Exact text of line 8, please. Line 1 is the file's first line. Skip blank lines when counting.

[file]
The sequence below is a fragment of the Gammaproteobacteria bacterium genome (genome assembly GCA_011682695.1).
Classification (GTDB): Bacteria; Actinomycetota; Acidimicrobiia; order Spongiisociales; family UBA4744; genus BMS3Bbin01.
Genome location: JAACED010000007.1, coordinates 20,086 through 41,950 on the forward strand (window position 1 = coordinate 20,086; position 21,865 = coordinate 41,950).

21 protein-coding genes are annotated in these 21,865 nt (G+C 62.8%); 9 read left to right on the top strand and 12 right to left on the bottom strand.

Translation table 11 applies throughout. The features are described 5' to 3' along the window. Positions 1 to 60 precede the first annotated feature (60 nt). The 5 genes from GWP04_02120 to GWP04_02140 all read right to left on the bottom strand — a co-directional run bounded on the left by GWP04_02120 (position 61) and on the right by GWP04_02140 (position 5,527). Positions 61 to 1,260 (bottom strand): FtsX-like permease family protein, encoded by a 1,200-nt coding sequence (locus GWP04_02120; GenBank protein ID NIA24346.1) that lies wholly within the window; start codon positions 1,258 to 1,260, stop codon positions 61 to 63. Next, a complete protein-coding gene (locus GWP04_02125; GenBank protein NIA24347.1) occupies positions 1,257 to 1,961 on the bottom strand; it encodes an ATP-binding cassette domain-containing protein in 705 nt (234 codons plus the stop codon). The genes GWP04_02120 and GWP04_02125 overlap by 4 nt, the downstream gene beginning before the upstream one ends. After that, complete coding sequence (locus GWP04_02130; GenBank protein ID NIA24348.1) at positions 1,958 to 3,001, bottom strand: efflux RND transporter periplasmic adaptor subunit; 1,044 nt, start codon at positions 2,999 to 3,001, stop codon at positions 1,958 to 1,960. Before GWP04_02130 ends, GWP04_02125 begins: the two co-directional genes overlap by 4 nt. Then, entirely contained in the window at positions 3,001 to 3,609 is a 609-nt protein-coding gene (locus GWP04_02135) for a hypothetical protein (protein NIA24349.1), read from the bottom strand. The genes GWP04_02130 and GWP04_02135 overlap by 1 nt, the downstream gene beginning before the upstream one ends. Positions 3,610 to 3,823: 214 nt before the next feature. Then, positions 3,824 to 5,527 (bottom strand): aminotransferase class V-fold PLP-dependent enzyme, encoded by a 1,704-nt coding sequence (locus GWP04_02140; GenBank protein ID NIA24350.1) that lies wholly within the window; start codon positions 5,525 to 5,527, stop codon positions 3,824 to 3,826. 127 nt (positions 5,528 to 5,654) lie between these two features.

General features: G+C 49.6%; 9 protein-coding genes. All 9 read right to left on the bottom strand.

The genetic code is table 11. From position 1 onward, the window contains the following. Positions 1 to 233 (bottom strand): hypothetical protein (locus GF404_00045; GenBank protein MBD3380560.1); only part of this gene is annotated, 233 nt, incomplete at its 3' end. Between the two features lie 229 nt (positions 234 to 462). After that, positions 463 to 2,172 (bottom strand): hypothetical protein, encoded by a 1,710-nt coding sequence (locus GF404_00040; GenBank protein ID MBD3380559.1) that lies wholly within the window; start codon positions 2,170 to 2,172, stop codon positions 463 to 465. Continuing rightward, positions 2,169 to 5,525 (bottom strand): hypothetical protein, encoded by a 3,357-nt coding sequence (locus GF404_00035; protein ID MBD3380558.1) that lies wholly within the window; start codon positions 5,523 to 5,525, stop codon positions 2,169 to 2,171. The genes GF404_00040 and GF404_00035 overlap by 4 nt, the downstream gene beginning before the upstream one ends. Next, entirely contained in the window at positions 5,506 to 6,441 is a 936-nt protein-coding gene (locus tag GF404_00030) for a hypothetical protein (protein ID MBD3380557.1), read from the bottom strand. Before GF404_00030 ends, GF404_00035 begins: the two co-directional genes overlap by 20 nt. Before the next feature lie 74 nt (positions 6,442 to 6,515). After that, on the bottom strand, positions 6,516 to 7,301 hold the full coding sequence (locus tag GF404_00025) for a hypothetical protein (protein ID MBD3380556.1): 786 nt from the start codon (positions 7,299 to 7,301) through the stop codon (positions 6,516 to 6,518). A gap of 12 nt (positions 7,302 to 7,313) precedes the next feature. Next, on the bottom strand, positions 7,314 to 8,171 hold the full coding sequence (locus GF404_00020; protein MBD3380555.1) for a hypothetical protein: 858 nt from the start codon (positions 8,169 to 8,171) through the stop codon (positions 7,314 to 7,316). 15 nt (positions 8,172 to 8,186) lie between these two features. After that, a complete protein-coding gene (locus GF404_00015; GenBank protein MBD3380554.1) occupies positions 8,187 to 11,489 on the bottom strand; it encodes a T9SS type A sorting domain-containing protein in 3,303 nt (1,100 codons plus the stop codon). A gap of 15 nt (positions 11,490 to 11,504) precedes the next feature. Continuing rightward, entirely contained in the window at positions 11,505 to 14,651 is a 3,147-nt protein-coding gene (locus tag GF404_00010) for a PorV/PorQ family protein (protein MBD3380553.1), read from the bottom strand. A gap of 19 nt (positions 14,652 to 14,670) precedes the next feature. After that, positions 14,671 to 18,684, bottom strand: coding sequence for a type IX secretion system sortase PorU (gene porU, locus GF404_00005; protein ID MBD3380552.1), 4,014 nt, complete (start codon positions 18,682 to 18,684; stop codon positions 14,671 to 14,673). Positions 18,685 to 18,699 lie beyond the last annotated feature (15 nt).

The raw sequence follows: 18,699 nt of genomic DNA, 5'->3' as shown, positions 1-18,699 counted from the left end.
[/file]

The raw sequence follows: 18,699 nt of genomic DNA, 5'->3' as shown, positions 1-18,699 counted from the left end.